Vibrio parahaemolyticus Infection

Vibrio parahaemolyticus Infection FAQs

What is Vibrio parahaemolyticus infection?

It is a potentially serious illness caused by bacteria called Vibrio parahaemolyticus. The bacteria are found naturally in salt and brackish (i.e., somewhat salty) waters, including coastal waters of the United States and Canada. Vibrio parahaemolyticus thrives in warm waters and thus causes more infections during the summer months. Vibrio parahaemolyticus is the most commonly reported type of Vibrio infection in Virginia.

Who gets Vibrio parahaemolyticus infection?

Any person can be infected with Vibrio parahaemolyticus, but it is more common among individuals with weakened immune systems. Persons with conditions that damage the liver (e.g., hepatitis, liver disease, excessive alcohol use, drug use) are more likely to experience severe illness.

How is Vibrio parahaemolyticus spread?

Most people become infected through eating raw or undercooked seafood, especially shellfish (including oysters, mussels, and clams). Infection can also occur when the Vibrio parahaemolyticus bacteria enter the body through a break in the skin while a person is in salt or brackish water or while handling raw fish or shellfish caught from these waters. Vibrio parahaemolyticus infection cannot be passed from person to person.

What are the symptoms of Vibrio parahaemolyticus infection?

Vibrio parahaemolyticus bacteria can cause three types of infection:  gastrointestinal, wound, and blood; the most common type of infection is gastrointestinal infection. Gastrointestinal illness happens when someone gets infected by eating raw or undercooked seafood, and the symptoms include watery diarrhea, abdominal cramps, nausea, vomiting, and/or fever. Wound infections happen when Vibrio parahaemolyticus bacteria enter openings in the skin and cause skin breakdown and sores that become painful, red, and/or swollen. Among persons with weakened immune systems, the bacteria can enter the blood and cause severe life-threatening illness with fever and chills, decreased blood pressure, and/or blistering skin lesions.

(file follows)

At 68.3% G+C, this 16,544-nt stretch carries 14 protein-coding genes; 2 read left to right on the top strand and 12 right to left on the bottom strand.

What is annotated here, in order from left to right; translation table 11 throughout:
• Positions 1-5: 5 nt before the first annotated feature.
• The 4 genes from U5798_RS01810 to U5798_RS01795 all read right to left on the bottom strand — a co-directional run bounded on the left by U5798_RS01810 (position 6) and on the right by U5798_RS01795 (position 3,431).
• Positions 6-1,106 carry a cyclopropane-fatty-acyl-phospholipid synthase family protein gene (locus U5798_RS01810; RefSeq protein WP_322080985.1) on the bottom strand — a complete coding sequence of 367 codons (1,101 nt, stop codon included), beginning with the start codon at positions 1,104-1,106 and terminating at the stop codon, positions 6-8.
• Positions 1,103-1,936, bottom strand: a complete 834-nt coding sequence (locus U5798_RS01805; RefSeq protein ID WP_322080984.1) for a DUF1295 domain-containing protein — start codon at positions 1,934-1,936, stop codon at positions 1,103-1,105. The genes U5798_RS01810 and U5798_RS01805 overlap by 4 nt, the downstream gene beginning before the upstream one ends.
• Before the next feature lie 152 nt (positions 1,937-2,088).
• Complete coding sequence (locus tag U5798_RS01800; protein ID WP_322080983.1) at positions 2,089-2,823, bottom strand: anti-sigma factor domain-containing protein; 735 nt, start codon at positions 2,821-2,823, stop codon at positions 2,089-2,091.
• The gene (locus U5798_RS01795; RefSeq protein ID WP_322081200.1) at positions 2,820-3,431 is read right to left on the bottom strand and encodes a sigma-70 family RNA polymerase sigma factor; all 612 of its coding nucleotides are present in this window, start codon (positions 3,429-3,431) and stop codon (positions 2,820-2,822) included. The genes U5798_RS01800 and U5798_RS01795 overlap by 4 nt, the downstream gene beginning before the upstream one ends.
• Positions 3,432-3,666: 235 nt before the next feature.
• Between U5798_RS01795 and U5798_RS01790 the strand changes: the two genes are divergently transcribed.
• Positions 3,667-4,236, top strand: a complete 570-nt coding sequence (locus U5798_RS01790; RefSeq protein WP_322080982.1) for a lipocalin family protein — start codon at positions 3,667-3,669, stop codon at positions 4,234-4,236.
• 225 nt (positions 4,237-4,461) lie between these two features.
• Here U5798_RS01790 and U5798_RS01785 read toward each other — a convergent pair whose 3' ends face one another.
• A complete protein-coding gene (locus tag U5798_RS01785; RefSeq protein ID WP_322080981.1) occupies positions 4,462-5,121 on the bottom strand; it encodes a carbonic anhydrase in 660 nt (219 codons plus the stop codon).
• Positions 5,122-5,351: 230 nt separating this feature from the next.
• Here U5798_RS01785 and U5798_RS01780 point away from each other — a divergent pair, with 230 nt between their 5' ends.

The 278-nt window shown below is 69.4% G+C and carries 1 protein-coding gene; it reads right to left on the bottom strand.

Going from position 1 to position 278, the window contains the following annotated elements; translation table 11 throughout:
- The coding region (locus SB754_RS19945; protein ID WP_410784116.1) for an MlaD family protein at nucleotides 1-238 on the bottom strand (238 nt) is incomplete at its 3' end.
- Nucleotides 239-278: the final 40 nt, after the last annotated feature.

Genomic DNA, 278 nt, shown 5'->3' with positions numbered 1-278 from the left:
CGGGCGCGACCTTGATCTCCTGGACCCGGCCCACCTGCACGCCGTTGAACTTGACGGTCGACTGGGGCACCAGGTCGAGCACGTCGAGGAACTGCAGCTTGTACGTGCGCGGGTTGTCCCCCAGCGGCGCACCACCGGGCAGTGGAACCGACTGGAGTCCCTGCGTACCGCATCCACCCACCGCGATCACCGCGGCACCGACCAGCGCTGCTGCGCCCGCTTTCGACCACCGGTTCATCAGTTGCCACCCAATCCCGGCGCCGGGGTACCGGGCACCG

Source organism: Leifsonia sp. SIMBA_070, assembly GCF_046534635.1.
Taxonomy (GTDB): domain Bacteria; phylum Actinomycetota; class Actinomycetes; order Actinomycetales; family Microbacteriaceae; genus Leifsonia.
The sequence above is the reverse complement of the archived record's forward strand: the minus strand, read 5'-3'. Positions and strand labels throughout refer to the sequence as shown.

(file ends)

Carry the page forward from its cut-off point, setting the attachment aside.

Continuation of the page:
How soon after exposure do symptoms appear? 

Symptoms of gastrointestinal infection may appear anywhere from 4 to 96 hours after exposure, but usually appear within 12 to 24 hours after exposure.

How is Vibrio parahaemolyticus infection diagnosed?

Vibrio parahaemolyticus infection is diagnosed by laboratory testing of stool, wound, or blood samples. 

What is the treatment for Vibrio parahaemolyticus infection? 

People with diarrhea should drink plenty of fluids to avoid becoming dehydrated. Treatment is not necessary for most cases of Vibrio parahaemolyticus infection, and people usually recover with no long-term health problems. Antibiotics are generally not recommended for infections, but may improve survival during severe or prolonged illnesses. 

How can Vibrio parahaemolyticus infections be prevented? 

Vibrio parahaemolyticus bacteria do not alter the appearance, taste, or odor of seafood. Persons with weakened immune systems and/or a liver disorder should avoid eating raw or undercooked seafood due to a high risk of severe or fatal infection. Most gastrointestinal infections can be prevented by thoroughly cooking shellfish, especially oysters. When ordering shellfish at a restaurant, ask that the shellfish be fully cooked unless it has been treated with a post-harvesting method to reduce the presence of Vibrio. For shellfish in the shell, either a) boil until the shells open and continue boiling for 5 more minutes, or b) steam until the shells open and then continue cooking for 9 more minutes. Do not eat shellfish that does not open during cooking. Boil shucked oysters at least 3 minutes, or fry them in oil at least 10 minutes at 375°F. When cooking, make sure that raw foods do not touch cooked foods or surfaces used for cooking and eating. Wear protective clothing (e.g., gloves) when handling raw seafood.  If seafood is not eaten immediately, it should be refrigerated; eat seafood promptly after cooking and refrigerate leftovers.

To prevent wound infections, it is important to avoid exposing open wounds or cuts to salt or brackish water, especially for those who have a weakened immune system. If a cut or wound is exposed to salt or brackish water, wash the affected area right away with soap and clean water. Antibiotic ointment or hydrogen peroxide can also be used to clean wounds. If the wound shows signs of an infection, such as swelling or redness, visit a healthcare provider right away.

Can you test for Vibrio parahaemolyticus in waterways?

Yes, but testing is not routinely performed due to its natural presence in waterways. People should assume the bacteria are present in salt and brackish water, especially in warmer months.

How can I get more information about Vibrio parahaemolyticus?

  1. If you have concerns about Vibrio parahaemolyticus infection, contact your healthcare provider.
  2. Call your local health department. A directory of local health departments is located at http://www.vdh.virginia.gov/LHD/index.htm.
  3. Visit the Centers for Disease Control and Prevention’s website at http://www.cdc.gov/vibrio/index.html.

 

April 2015